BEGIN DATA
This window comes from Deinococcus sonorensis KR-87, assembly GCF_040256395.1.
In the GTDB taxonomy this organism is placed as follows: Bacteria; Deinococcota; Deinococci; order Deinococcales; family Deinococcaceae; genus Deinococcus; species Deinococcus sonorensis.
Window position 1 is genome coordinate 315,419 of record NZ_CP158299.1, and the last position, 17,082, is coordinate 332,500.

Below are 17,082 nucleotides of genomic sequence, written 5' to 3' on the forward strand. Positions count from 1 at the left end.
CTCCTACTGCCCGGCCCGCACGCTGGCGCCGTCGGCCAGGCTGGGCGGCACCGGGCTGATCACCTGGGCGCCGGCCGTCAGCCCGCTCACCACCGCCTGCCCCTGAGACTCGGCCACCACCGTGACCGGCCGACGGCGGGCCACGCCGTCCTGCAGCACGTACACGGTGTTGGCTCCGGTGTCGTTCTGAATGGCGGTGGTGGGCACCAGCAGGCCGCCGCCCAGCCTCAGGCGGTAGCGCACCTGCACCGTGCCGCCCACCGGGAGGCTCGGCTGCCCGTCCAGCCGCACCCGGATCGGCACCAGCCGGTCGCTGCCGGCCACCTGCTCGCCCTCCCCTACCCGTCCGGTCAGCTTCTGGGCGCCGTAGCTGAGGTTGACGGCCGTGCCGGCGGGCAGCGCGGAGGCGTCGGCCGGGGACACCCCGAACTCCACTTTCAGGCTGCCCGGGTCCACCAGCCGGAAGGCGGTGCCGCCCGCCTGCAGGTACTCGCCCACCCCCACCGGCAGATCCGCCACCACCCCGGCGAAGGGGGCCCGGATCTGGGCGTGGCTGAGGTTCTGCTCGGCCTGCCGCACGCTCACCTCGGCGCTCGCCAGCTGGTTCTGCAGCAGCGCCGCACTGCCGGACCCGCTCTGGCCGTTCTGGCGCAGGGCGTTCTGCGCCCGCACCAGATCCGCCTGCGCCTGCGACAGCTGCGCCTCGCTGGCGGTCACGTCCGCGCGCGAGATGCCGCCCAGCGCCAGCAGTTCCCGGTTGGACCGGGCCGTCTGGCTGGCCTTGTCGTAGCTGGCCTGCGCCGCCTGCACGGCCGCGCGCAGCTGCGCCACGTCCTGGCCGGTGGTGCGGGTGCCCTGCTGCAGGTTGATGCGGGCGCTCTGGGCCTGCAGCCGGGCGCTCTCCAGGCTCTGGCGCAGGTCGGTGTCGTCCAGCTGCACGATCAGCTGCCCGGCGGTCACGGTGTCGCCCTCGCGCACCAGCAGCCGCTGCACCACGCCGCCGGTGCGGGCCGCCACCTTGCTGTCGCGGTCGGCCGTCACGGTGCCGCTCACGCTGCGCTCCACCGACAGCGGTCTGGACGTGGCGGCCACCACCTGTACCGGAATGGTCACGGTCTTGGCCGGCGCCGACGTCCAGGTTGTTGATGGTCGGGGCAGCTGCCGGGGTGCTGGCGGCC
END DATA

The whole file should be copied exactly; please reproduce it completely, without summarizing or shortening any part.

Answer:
This window comes from Deinococcus sonorensis KR-87, assembly GCF_040256395.1.
In the GTDB taxonomy this organism is placed as follows: Bacteria; Deinococcota; Deinococci; order Deinococcales; family Deinococcaceae; genus Deinococcus; species Deinococcus sonorensis.
Window position 1 is genome coordinate 315,419 of record NZ_CP158299.1, and the last position, 17,082, is coordinate 332,500.

Below are 17,082 nucleotides of genomic sequence, written 5' to 3' on the forward strand. Positions count from 1 at the left end.
CTCCTACTGCCCGGCCCGCACGCTGGCGCCGTCGGCCAGGCTGGGCGGCACCGGGCTGATCACCTGGGCGCCGGCCGTCAGCCCGCTCACCACCGCCTGCCCCTGAGACTCGGCCACCACCGTGACCGGCCGACGGCGGGCCACGCCGTCCTGCAGCACGTACACGGTGTTGGCTCCGGTGTCGTTCTGAATGGCGGTGGTGGGCACCAGCAGGCCGCCGCCCAGCCTCAGGCGGTAGCGCACCTGCACCGTGCCGCCCACCGGGAGGCTCGGCTGCCCGTCCAGCCGCACCCGGATCGGCACCAGCCGGTCGCTGCCGGCCACCTGCTCGCCCTCCCCTACCCGTCCGGTCAGCTTCTGGGCGCCGTAGCTGAGGTTGACGGCCGTGCCGGCGGGCAGCGCGGAGGCGTCGGCCGGGGACACCCCGAACTCCACTTTCAGGCTGCCCGGGTCCACCAGCCGGAAGGCGGTGCCGCCCGCCTGCAGGTACTCGCCCACCCCCACCGGCAGATCCGCCACCACCCCGGCGAAGGGGGCCCGGATCTGGGCGTGGCTGAGGTTCTGCTCGGCCTGCCGCACGCTCACCTCGGCGCTCGCCAGCTGGTTCTGCAGCAGCGCCGCACTGCCGGACCCGCTCTGGCCGTTCTGGCGCAGGGCGTTCTGCGCCCGCACCAGATCCGCCTGCGCCTGCGACAGCTGCGCCTCGCTGGCGGTCACGTCCGCGCGCGAGATGCCGCCCAGCGCCAGCAGTTCCCGGTTGGACCGGGCCGTCTGGCTGGCCTTGTCGTAGCTGGCCTGCGCCGCCTGCACGGCCGCGCGCAGCTGCGCCACGTCCTGGCCGGTGGTGCGGGTGCCCTGCTGCAGGTTGATGCGGGCGCTCTGGGCCTGCAGCCGGGCGCTCTCCAGGCTCTGGCGCAGGTCGGTGTCGTCCAGCTGCACGATCAGCTGCCCGGCGGTCACGGTGTCGCCCTCGCGCACCAGCAGCCGCTGCACCACGCCGCCGGTGCGGGCCGCCACCTTGCTGTCGCGGTCGGCCGTCACGGTGCCGCTCACGCTGCGCTCCACCGACAGCGGTCTGGACGTGGCGGCCACCACCTGTACCGGAATGGTCACGGTCTTGGCCGGCGCCGACGTCCAGGTTGTTGATGGTCGGGGCAGCTGCCGGGGTGCTGGCGGCC